Friday August 26, 2016
One common mistake made by owners of classic cars is thinking that break-ins and attempted thefts will never occur to them.
As any police officer will tell you, many thieves really do thrive on such ideas, as a friend of mine recently discovered. He owns a once popular but now rare family saloon that dates from 1990; not an expensive car in terms of cost, but one that means a great deal to him. On a recent overnight trip to the West Country, he parked in a quiet side street; ‘the town looked far too nice to have any vandals’.
As you will have doubtlessly predicted, the following morning my friend discovered that the driver’s window had been smashed and the steering column vandalised; two hallmarks of a failed theft attempt. Fortunately, the damage was comparatively minor but the effects of even this ‘simple break in’ were more long-lasting. The wipers and ignition no longer correctly functioned resulting in the now undriveable car having to be transported back home, plus spares traced and repairs commissioned. But, much more than the inconvenience of telephone calls, making garage appointments and paperwork was the sheer upset of having a vehicle that he had invested his time and emotions in, vandalised.
In fact, more than my friend’s day was ruined. Time has now passed since the attempted theft but he is still reluctant for the car to leave its garage and this is a shame for several reasons. It means that the villains’ actions have now shaped how he wishes to spend his time. For many of us, as well as him, this involves attending events during the summer months. It does not matter if the show is a nationally advertised one or a local venue - or if your classic of choice is a Jaguar E-Type 3.8 Roadster or an Austin Maestro 1.3 City – it is the pride of ownership that matters. These are cars that are meant to be driven, appreciated and admired and the key to this enjoyment is to take some simple precautions.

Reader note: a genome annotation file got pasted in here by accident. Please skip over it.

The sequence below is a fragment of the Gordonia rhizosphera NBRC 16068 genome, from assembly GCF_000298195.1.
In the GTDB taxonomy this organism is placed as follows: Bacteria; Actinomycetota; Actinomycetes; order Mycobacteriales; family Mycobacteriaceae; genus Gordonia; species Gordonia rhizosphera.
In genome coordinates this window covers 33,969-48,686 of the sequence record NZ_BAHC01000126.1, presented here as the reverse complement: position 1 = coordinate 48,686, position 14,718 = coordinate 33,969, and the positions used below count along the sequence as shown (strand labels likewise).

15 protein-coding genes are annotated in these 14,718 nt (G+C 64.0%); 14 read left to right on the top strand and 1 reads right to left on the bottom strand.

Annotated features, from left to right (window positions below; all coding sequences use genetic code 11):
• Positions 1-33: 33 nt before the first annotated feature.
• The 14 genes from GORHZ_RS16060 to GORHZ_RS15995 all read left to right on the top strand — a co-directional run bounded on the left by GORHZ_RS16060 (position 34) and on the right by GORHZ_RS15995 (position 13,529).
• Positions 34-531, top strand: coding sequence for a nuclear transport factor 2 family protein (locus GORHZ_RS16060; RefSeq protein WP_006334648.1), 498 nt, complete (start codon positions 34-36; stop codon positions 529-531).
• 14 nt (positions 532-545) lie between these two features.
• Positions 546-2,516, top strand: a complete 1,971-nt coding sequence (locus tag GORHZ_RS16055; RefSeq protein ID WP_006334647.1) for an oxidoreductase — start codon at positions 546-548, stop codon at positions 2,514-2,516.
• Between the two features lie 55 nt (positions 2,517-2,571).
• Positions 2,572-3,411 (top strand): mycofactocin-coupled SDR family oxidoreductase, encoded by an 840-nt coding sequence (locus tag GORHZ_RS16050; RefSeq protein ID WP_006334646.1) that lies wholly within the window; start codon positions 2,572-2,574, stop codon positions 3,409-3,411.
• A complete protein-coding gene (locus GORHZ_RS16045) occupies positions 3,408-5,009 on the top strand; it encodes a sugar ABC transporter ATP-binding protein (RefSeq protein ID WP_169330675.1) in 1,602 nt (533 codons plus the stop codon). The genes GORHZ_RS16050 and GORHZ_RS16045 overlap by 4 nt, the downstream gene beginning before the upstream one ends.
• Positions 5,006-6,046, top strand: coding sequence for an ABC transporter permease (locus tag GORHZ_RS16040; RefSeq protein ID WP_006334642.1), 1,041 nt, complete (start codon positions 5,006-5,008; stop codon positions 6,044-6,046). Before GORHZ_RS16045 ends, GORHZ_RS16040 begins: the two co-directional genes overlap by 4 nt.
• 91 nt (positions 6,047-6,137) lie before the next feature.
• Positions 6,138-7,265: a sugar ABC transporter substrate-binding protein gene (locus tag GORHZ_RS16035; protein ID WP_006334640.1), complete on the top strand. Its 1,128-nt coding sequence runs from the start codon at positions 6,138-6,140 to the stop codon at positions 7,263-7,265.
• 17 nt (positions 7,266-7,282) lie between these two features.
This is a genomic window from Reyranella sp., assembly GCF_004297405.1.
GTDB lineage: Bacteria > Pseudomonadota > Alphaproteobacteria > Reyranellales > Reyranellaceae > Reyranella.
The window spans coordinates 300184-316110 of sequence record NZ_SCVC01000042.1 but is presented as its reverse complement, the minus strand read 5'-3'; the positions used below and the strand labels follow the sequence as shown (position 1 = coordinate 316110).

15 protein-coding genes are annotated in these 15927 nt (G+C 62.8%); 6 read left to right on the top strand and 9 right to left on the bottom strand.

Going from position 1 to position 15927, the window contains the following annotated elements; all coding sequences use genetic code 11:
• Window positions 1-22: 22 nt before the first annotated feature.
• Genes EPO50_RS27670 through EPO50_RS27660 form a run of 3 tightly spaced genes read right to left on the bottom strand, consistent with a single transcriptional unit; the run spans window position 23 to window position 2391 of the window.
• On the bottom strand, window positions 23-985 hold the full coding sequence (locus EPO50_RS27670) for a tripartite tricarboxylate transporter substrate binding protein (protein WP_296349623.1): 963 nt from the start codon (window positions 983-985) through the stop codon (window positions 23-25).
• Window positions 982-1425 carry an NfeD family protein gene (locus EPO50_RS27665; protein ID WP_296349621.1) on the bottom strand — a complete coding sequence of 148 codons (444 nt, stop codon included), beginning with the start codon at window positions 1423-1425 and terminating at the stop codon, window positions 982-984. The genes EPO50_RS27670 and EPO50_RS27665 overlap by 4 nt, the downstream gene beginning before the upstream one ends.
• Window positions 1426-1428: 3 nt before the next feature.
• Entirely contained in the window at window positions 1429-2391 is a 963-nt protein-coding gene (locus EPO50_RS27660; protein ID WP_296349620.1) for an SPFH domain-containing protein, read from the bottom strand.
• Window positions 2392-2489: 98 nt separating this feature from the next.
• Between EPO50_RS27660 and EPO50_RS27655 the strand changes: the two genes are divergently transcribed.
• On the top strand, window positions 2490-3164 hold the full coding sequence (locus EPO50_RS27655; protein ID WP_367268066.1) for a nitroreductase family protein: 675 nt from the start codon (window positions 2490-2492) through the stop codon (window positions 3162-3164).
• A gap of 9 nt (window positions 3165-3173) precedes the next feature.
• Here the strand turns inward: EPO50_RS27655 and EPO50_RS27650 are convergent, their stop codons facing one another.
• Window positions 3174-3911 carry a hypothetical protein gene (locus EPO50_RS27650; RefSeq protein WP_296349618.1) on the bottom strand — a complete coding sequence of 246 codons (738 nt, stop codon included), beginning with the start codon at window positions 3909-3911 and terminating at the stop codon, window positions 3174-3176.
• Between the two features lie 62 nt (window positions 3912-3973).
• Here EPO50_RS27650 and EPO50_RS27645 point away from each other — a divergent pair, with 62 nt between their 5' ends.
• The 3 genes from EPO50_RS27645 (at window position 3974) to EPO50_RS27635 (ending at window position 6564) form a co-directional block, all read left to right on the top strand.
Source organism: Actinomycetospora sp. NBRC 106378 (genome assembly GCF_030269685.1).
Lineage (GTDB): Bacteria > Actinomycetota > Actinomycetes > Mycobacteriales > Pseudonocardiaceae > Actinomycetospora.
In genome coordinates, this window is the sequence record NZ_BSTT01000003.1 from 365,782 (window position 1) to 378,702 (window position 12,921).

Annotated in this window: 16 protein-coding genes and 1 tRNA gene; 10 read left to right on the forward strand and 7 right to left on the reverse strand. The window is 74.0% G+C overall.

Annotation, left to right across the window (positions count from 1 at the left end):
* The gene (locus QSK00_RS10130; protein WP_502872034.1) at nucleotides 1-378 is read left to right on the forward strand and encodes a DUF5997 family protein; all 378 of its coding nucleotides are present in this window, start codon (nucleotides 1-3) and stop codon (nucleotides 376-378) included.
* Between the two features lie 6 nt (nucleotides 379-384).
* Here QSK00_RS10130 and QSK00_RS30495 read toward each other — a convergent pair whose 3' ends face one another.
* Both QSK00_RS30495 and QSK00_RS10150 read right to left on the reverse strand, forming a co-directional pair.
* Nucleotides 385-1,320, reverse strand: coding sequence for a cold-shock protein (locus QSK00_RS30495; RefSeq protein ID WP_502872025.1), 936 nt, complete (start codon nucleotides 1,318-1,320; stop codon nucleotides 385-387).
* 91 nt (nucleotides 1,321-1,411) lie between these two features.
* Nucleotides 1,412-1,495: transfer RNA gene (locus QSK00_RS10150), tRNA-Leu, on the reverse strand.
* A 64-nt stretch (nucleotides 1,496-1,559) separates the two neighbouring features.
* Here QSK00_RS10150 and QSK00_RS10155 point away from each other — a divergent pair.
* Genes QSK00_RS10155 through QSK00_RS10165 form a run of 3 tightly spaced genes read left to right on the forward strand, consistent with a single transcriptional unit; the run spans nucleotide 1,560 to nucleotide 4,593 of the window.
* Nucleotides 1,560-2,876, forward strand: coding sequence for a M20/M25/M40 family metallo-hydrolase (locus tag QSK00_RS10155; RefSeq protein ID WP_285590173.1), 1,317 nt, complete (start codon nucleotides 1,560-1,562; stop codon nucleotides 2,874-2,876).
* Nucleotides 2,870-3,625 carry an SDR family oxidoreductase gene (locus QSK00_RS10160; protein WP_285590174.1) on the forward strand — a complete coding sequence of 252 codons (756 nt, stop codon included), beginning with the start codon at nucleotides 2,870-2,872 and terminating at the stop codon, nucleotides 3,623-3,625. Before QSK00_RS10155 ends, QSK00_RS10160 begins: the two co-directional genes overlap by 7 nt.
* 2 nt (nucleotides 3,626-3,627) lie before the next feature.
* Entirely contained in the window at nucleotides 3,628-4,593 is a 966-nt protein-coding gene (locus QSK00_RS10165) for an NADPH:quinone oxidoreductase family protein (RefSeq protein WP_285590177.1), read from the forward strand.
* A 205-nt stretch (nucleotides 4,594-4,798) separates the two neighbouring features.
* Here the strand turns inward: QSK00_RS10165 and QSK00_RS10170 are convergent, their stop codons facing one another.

Unfortunately, this isn’t an isolated case so we decided to speak to West Midlands Police to see what advice they’d give to fellow classic car owners;
“When out and about, remember not everyone is admiring your pride and joy just for its looks. Somebody may see pound signs, so we’d recommend fitting a physical Thatcham 3* rated security device – steering locks, gear and handbrake locks or even the dreaded wheel clamp. They are quick and easy to fit but will deter all but the most determined car thief.
When the season is over it’s important to review the security of your vehicle and the location where it’ll be secured. If it will be at home in a garage or in a storage facility, is there an alarm covering the garage or lock up and is it monitored? Other things to consider include, how secure the building is. Is there a pedestrian entrance and will the door withstand an attack? If the pedestrian door is PAS24 or LPS1175 rated you should be ok. If not, or you don’t know how to check your locks, seek help and advice from a member of Master Locksmiths Association (http://www.locksmiths.co.uk/).
If you have a vehicular access door, make sure you have fitted a Sold Secure silver or gold rated garage door anti lift device to stop it being prised open. These products can be found at your local Master Locksmiths Association stockist.”
It really could happen to anyone, regardless of marque, model or location. But by following this advice the chances of it happening are minimised.